A good general rule of thumb as it relates to position sizing is to invest no more that three to five percent of your portfolio into any given company; so, for example, if your portfolio is worth $100,000, you would want to invest no more than $5,000 into any given stock, especially if you are playing in a space like the biotech space, where volatility is often the name of the game.
Then, you let your winners run, and you cut your losses with planned exits based upon developments in the science, the news, and the business. Remember, you want to make a lot, and hopefully lose less when you do lose. The higher the speculative nature of the stocks in which you invest, the more losses you are likely to encounter; that’s why keeping them manageable is the key so that when you win, and we sure do from time to time, you win well.

I also want to say that I have never found a better group of people to be involved with in such a turbulent and exciting endeavor. The sincerity, good will, and knowledge displayed throughout these threads have been nothing short of astounding.

Thank you all.

Don

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Alan Harris
Guest
Alan Harris
October 4, 2014 9:20 am
Reply to  donbarrett

Valuable advice….Thanks Don

Alan Harris
Guest
Alan Harris
October 5, 2014 1:29 pm

If the whole market drops 5, 10, 20%, then relatively, nothing has dropped, just cash has risen. I see whole market drops as buying opportunities and whole market rises as selling opportunities. In the end the market always fluctuates then averages.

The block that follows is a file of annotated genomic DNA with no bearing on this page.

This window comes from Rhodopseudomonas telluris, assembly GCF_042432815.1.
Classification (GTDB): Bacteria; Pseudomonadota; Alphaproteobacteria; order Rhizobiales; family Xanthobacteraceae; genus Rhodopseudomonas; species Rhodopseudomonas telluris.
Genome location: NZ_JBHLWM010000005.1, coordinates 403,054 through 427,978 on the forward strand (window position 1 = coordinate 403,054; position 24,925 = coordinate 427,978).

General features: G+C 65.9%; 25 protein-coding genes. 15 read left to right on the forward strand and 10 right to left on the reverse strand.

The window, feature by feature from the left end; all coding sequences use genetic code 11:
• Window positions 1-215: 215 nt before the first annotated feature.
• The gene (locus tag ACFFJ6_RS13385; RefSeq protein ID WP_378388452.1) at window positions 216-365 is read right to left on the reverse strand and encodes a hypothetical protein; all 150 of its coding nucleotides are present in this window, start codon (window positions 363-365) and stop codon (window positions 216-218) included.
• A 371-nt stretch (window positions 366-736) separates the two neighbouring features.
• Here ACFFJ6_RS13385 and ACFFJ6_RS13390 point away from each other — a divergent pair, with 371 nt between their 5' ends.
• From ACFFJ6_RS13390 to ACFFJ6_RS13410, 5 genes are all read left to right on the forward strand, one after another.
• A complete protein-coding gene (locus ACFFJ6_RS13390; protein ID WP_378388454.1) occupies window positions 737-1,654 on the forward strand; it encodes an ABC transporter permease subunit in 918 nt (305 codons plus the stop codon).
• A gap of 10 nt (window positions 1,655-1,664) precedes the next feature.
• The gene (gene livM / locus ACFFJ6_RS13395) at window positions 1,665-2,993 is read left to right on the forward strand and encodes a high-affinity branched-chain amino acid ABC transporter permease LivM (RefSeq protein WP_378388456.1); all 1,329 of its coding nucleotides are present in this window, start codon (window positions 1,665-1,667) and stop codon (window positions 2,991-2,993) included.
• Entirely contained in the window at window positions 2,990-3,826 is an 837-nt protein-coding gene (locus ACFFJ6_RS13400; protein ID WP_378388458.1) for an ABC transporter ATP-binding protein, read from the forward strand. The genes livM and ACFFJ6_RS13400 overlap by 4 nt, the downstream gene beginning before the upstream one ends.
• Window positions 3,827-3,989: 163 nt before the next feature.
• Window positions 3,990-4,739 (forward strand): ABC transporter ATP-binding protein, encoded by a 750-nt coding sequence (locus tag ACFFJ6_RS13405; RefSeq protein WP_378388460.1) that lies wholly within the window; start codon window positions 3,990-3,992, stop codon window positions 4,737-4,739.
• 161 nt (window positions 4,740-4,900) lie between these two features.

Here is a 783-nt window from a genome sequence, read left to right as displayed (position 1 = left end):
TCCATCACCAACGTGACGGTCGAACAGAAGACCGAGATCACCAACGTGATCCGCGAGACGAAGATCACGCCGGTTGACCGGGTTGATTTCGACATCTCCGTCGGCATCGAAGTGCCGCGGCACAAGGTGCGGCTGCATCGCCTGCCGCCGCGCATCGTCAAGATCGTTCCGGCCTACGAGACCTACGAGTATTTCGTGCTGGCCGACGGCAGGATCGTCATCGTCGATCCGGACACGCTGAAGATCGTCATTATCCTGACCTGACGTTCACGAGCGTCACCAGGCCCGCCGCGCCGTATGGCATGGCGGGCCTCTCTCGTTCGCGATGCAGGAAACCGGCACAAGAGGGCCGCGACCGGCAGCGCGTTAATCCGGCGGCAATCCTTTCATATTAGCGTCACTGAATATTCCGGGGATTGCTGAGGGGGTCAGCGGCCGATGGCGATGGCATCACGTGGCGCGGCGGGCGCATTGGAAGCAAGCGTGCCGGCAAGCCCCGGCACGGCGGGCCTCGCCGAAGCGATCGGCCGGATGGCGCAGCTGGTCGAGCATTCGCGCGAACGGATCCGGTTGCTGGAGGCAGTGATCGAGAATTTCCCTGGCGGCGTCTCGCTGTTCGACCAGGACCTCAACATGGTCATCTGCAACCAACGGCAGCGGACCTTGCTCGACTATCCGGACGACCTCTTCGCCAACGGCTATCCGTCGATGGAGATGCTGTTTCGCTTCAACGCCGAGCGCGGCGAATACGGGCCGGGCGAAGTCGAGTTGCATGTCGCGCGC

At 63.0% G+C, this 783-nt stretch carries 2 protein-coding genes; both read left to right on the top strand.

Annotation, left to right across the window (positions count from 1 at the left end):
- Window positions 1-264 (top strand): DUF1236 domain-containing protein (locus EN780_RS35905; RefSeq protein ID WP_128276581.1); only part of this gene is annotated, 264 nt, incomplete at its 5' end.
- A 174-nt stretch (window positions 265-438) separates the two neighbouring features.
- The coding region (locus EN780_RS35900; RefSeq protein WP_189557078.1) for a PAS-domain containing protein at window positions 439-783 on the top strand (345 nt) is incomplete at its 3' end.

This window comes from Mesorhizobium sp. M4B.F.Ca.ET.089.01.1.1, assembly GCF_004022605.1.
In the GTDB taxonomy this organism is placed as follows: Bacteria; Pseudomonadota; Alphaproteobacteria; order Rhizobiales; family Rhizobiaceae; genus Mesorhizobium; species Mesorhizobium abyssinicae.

Look at the market today….So was 2007/8 a buying or selling opportunity? Which one of those ‘crashed’ blue chip stocks wouldnt you like to have bought and still own today?

Opposeablethumb
Irregular
October 5, 2014 2:54 pm

In retrospect I think of the complexity of blood coagulation that the Doc laid out. Also, that Coumadin has troubles but has been in use for a long time – nothing has come along better.
So…. perhaps the target is very complex with many unanticipated pitfalls and any drug will have undesired consequences due to the differences in all of us. Reward would be high as is risk, a small position could return a large profit. No need to take a large position. The fact that some insiders sold a week or two before “D” day could have also been a clue.

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Subramania Kaushik
Member
Subramania Kaushik
October 14, 2014 6:34 pm

Been a while on SG after i lost close to $75k on Regado πŸ™
This has been haunting me for the past several weeks. I normally don’t invest that much on a single biotech but this one was an exception. Still trying to recover from the $75k haircut!

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Alan Harris
Guest
Alan Harris
October 14, 2014 6:44 pm

Quant of money apart….dont feel too bad. We ALL lost money; We all bled.;We all made a mistake. On that level, you are just ‘one of us’ so v normal. Still, tomorrows another day…..older and (hopefully) wiser. Well you have to take some profit from a loss eh?

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Subramania Kaushik
Member
Subramania Kaushik
October 14, 2014 6:54 pm
Reply to  Alan Harris

Alan, it does hurt to have lost so much on one stock. But i have moved on and hopefully will recover what i lost in the next year or so!

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sassykind
Member